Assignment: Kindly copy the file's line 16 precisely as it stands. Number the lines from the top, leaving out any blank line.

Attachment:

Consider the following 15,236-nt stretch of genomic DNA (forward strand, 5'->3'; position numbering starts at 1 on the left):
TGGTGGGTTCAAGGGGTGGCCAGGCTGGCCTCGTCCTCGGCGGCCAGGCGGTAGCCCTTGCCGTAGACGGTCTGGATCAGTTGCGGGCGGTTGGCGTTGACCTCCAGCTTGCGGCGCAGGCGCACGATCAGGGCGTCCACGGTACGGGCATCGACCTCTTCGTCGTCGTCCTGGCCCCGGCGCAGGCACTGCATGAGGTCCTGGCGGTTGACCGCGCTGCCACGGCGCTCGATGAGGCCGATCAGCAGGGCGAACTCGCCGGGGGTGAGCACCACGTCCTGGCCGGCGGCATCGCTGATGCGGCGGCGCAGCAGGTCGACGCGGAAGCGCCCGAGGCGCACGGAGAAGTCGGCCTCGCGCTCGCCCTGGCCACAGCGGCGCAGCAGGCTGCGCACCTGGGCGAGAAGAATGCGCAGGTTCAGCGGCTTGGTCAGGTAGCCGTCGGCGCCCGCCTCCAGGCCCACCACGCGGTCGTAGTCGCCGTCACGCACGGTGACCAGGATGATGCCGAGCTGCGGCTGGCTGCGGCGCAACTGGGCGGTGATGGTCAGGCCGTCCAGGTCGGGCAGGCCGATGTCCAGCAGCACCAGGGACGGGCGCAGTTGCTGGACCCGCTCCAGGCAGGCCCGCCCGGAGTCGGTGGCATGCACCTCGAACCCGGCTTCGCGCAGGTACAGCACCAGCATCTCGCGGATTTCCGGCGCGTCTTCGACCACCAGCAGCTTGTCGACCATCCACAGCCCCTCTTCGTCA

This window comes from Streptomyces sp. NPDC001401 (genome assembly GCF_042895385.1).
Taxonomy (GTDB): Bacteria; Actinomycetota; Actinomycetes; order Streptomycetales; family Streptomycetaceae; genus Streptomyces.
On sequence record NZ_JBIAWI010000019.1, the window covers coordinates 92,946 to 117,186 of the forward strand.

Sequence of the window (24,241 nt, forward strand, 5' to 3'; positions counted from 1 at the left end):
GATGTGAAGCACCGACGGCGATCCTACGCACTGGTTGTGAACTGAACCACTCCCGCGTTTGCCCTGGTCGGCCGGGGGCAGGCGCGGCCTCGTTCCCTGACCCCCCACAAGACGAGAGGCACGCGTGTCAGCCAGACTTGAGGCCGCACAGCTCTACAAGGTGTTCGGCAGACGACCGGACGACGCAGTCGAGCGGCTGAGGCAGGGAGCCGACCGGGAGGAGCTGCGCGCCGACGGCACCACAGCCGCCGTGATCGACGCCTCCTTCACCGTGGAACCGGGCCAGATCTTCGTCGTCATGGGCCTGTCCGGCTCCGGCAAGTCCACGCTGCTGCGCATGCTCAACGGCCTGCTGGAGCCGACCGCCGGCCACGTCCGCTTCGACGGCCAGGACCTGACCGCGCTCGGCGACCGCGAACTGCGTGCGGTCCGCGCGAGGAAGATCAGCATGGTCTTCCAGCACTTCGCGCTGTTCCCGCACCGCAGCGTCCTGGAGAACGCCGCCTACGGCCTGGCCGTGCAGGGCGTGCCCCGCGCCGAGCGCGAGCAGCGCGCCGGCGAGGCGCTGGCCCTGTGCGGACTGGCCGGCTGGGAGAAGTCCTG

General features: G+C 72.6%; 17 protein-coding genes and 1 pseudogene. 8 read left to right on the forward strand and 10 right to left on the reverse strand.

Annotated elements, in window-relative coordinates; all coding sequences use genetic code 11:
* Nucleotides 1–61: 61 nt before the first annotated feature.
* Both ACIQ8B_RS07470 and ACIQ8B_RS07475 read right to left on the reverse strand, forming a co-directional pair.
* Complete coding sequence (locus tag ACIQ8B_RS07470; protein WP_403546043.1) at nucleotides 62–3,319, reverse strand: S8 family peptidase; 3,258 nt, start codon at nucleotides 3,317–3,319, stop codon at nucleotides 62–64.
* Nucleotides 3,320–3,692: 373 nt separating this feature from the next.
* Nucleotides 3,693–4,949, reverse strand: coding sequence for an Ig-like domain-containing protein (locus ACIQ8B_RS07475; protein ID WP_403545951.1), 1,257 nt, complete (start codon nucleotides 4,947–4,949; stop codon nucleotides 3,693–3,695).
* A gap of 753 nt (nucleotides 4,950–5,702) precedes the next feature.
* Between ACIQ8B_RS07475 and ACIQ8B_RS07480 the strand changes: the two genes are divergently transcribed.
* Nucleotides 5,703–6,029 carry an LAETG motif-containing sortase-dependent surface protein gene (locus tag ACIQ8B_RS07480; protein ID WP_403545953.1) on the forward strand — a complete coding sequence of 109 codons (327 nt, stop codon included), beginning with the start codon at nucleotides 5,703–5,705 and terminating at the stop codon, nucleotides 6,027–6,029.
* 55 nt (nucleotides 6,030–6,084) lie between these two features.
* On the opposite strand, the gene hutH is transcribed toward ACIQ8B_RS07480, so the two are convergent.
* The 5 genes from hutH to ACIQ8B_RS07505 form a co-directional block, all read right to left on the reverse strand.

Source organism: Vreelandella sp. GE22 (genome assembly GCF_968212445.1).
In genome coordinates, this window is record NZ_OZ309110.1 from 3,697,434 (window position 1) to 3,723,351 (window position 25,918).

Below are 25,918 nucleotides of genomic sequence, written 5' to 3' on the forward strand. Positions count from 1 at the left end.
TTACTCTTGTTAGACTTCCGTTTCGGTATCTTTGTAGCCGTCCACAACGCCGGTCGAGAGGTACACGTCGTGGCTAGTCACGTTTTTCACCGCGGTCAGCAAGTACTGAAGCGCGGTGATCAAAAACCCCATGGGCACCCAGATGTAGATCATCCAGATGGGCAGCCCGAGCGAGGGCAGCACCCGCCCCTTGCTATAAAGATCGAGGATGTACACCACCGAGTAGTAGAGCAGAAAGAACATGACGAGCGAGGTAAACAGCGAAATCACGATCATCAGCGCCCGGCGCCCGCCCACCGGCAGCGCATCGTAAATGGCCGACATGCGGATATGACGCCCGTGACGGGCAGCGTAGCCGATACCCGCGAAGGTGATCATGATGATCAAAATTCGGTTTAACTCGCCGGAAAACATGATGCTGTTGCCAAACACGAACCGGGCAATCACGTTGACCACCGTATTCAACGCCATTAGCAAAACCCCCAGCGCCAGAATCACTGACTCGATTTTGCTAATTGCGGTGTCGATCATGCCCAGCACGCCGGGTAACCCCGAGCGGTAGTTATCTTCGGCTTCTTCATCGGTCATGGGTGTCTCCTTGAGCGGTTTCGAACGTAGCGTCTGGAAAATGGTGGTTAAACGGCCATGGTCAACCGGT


* Between ACIQ8B_RS07475 and ACIQ8B_RS07480 the strand changes: the two genes are divergently transcribed.